Monday, March 11, 2013

Shining A Light Into The Dark Corners Of Domestic Violence

Folks who know me are aware that I worked as a lawyer for many years, including a stint as an assistant prosecutor in a local county office many years ago.  What I saw during my years of legal work still haunts me today, as I still find myself waking up nights worried about abused children or various other individual cases that were not entirely tied up in the neat little resolved package that I might have wanted in a perfect world.

I think that is true for everyone who has worked in the criminal justice field in one way or another:  most people I have known who were decent and dedicated prosecutors or police officers and such worry -- even years and years down the road -- about the cases that remained not fully resolved for the better.  But sometimes, it cannot be helped:  you do the best you can with what you are given, facts, evidence, circumstances and so on, and then you have to move forward once a verdict is reached or a case is closed.

What you are often left with, though, is that unsatisfactory, nagging fear that you have still left a child or an adult in a situation that is going to continue to be abusive in some way.  Even if it is less so than it might have been without intervention, that is still a very, very difficult outcome to accept even when the law dictates that this is the way that things must be.

In the above video, Patrick Stewart eloquently and incredibly movingly talks about his own childhood in a home permeated with domestic violence.

So often, families facing this sort of fear feel as though they must hide in the shadows, keeping the secrets of the beatings and the terror and all of this away from the light of public scrutiny.  There is still shame attached to being a victim of domestic violence and, worse, far too often a fear of escalation or death.

So often, this continued silence is because of overwhelming fear -- of judgment from those outside of the home itself, or a fear that the violence will escalate, even to murder, because that is exactly what is threatened and far too often carried out by the abuser.  It is a terrifying way to live your life, every day, day in and day out, so drenched in fear that you cannot breathe or even conceive of a way out.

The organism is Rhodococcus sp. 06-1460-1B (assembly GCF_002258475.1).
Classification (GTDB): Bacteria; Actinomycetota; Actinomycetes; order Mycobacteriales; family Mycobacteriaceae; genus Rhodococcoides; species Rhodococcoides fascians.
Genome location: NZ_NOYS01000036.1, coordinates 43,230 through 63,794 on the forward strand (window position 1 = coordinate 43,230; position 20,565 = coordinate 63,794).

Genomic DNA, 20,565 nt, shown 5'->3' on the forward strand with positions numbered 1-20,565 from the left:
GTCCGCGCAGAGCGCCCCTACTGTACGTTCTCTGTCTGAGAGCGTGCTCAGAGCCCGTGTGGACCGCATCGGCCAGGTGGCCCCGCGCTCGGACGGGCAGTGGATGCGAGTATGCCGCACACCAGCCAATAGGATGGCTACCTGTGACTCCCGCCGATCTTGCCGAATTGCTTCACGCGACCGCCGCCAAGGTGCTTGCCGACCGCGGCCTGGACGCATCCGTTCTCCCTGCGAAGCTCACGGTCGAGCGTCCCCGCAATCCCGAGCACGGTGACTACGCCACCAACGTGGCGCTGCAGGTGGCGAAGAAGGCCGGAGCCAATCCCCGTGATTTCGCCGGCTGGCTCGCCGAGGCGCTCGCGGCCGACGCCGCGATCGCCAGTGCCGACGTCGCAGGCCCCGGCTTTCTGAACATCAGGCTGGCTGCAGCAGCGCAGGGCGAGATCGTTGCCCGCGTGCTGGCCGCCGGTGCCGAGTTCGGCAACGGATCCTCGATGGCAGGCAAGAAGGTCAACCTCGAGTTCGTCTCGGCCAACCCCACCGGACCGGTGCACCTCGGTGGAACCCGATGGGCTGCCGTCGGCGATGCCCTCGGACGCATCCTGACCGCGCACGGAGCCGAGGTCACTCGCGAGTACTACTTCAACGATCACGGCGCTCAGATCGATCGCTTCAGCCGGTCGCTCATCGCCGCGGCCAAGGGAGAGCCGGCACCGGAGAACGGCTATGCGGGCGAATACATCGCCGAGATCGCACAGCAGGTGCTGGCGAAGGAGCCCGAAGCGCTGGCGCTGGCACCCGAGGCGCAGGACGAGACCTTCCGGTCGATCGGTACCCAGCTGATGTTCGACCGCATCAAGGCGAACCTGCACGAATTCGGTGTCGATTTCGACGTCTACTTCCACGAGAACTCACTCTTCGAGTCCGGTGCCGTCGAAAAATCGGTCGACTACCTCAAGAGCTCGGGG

Imagine growing up in that sort of home as a tiny child.  Now imagine becoming involved with an abuser as you get older -- it would seem to you, in so many ways and for far too many people to count, that this is just the way the world is for everyone or, worse, that you somehow deserve to be treated as "less than."  It is a painful, painful thing to watch, and requires an enormous amount of will and courage and even luck to break free from this wretched start to life for far too many children.

As Patrick Stewart says so well here, "Everyone suffers.  No one escapes the trauma of those experiences."

Helping families cope with these issues, trying to pry a woman or child or anyone, really, out of that cycle of violence once it has begun, can be a life's work.  Anyone who has had to deal with domestic violence in their own family knows the horror of the phrasing "but he says he is sorry, and I love him, and he won't do it again, I swear it," only to find that it happens over and over again, year after year after miserable year.

We need to talk about this more in this country.  It needs to come further into the light.  And we need to all stand up and say that this is not acceptable, that it will no longer be tolerated as a hushed nastiness in the corner so long as we don't have to think about it.

An abused child grows up with a warped perception of what reality is, because their own little reality is so harsh and cruel and wrong.  If you don't understand that this can impact all of us, then you are not paying attention to the back stories of murderers, child sexual abusers, spousal beaters, unexplained broken bones and bruises and who knows what else that go on in your own neighborhood every day.

And you ought to be:  that abused child might grow up some day to become the abusive spouse of one of your own children or one of your neighbor's children that you love as if they were your own.

This problem is all of ours to solve.  It isn't just "someone else" who pays the penalty when a family deals with abuse -- all of us pay that penalty for a long, long time to come, as this sort of cycle of violence so often does not stop at a single generation but will, instead, painfully continue for generation after generation.  I saw this in my own legal practice, time and time again, and we all pay the costs for generations of people looking the other way.

Stand up.  Speak out.  Reach out to someone in need and offer help and hope.

Dare to imagine a world that is better, and then help it to become a reality.

More from Patrick Stewart here:

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